Consultation contexts and the acceptability of alcohol enquiry from general practitioners - a survey experiment

Chun Wah Michael Tam*, Louis Hion Lam Leong, Nicholas Zwar, Charlotte Hespe

*Corresponding author for this work

Research output: Contribution to journalArticleResearchpeer-review

4 Citations (Scopus)


Background: General practitioners have a crucial role in detecting risky drinking in patients. However, little is known about how the context of the consultation affect patient acceptability of these discussions. Methods: During one week in May 2014, adult patients seen at a community general practice in Sydney were randomised to receive one of two postal questionnaires. Participants rated the acceptability of alcohol enquiry in 20 vignettes of general practice consultations, either within a SNAP (smoking, nutrition, alcohol, physical activity) framework (intervention) or alone (control). Results: Of the 441 patients who received the questionnaires, 144 returned completed and returned it. The intervention group rated an additional 2.1 (95% CI = 0.38-3.7, P = 0.016) vignettes as acceptable compared to the control group. Alcohol enquiry acceptability varied greatly between individual scenarios. Discussion: Alcohol-use assessment may be more acceptable to patients when it is framed within the SNAP framework, especially in certain presentations (eg diabetes management).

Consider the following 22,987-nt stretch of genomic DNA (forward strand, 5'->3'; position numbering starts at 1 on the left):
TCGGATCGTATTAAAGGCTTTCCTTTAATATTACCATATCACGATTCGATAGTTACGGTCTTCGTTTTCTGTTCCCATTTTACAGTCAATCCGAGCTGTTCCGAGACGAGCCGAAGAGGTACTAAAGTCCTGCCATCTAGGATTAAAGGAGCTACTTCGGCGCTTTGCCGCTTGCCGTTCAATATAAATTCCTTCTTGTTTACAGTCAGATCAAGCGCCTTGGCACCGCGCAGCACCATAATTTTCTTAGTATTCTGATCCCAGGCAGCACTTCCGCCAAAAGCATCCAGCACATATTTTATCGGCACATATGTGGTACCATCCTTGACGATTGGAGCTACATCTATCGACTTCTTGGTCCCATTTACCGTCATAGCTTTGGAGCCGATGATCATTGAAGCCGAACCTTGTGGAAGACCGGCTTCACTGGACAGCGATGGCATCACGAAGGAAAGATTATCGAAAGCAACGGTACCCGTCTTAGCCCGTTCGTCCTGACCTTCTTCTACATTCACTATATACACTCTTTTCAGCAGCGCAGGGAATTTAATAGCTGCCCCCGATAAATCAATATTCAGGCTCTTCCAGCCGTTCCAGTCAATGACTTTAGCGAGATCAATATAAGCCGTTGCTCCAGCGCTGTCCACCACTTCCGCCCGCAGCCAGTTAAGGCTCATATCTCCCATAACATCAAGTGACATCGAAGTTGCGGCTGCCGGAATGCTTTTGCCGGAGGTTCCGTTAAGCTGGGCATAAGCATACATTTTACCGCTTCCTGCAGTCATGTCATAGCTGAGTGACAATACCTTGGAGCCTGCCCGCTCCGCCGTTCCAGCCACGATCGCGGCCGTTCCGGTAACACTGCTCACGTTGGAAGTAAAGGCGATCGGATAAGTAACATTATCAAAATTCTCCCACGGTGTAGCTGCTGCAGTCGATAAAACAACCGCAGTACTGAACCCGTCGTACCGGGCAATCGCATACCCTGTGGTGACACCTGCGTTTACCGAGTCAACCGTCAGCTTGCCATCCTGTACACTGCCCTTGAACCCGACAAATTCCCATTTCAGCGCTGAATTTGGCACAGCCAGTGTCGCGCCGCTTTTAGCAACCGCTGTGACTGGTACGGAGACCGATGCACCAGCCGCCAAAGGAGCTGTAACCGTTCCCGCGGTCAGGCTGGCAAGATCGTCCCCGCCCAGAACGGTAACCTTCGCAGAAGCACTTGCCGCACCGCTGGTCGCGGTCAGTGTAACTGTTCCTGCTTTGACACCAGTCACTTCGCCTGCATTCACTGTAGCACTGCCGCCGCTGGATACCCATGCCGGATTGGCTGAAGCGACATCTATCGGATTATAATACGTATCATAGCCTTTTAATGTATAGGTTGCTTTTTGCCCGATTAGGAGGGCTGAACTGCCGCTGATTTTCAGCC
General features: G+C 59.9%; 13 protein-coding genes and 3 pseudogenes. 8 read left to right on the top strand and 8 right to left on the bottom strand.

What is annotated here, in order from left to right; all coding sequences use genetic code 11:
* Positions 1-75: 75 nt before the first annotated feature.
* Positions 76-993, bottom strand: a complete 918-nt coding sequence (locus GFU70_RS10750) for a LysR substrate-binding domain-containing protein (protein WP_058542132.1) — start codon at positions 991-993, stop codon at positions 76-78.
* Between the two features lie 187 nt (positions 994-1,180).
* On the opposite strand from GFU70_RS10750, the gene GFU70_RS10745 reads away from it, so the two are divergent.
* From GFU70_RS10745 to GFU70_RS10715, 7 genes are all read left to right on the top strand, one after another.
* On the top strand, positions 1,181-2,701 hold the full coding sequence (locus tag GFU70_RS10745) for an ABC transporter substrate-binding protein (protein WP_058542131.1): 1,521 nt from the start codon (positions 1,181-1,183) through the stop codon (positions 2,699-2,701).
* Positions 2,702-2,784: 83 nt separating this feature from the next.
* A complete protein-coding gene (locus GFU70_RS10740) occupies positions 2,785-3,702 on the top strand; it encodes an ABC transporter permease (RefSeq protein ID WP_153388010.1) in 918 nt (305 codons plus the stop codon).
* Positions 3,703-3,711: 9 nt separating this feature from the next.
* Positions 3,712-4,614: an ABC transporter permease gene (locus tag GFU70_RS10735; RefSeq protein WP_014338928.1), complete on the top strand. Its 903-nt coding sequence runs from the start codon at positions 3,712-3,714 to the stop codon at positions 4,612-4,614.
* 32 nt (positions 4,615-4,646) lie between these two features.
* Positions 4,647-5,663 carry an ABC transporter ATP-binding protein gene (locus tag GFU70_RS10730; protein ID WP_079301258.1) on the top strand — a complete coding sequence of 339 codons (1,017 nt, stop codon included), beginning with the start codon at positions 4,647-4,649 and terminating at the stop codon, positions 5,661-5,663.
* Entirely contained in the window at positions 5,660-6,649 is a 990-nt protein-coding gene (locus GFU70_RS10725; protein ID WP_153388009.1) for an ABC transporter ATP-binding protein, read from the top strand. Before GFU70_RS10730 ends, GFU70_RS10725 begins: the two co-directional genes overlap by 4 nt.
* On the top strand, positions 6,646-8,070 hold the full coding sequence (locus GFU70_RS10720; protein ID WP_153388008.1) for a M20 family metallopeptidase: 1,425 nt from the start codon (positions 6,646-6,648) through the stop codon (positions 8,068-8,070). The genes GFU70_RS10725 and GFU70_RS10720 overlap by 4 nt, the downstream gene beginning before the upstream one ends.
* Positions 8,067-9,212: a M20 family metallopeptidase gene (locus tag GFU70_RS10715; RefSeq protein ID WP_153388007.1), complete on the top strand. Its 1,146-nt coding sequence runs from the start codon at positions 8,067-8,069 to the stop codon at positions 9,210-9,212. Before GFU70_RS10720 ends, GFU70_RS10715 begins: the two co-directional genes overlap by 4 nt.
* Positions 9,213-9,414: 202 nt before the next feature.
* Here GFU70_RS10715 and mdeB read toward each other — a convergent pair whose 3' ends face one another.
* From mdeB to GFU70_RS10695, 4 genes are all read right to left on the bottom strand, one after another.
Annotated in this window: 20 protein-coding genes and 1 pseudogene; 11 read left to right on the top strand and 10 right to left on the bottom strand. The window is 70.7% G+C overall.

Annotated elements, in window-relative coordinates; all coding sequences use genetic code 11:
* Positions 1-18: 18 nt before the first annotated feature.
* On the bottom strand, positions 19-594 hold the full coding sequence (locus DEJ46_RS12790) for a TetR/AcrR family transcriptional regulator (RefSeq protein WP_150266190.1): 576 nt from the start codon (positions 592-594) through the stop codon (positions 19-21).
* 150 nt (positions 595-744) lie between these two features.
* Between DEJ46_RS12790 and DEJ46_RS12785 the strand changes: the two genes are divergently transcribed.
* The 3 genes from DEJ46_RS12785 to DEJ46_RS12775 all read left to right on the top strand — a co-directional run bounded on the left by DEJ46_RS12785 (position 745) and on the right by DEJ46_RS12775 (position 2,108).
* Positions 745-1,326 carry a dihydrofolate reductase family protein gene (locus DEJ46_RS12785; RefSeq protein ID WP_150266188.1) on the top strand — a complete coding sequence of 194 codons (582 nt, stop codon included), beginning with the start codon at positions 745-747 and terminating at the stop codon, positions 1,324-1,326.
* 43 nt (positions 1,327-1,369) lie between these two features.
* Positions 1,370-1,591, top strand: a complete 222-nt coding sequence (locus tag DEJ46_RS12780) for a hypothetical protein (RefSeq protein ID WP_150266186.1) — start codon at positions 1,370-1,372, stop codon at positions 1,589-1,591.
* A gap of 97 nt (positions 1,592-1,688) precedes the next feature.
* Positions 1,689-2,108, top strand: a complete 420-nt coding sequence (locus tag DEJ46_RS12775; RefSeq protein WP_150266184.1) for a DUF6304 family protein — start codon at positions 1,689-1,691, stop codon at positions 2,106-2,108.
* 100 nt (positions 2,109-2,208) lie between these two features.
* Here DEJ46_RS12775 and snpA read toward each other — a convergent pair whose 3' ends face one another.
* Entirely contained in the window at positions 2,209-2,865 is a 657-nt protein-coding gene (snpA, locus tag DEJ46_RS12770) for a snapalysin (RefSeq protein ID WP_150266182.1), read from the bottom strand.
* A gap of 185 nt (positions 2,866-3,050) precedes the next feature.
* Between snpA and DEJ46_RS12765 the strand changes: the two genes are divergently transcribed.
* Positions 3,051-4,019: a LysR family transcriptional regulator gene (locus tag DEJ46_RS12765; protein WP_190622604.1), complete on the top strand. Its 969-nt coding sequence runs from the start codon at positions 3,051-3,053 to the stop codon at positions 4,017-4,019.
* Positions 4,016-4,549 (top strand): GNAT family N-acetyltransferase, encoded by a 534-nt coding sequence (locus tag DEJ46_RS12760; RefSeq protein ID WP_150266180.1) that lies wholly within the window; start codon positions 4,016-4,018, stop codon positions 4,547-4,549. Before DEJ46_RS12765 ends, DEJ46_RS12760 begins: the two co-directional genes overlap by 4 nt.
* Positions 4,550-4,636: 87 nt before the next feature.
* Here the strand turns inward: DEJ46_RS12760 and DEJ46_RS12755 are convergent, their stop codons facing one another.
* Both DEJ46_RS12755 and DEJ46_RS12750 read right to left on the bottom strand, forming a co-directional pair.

Original languageEnglish
Pages (from-to)490-496
Number of pages7
JournalAustralian Family Physician
Issue number7
Publication statusPublished - 1 Jan 2015
Externally publishedYes


Cite this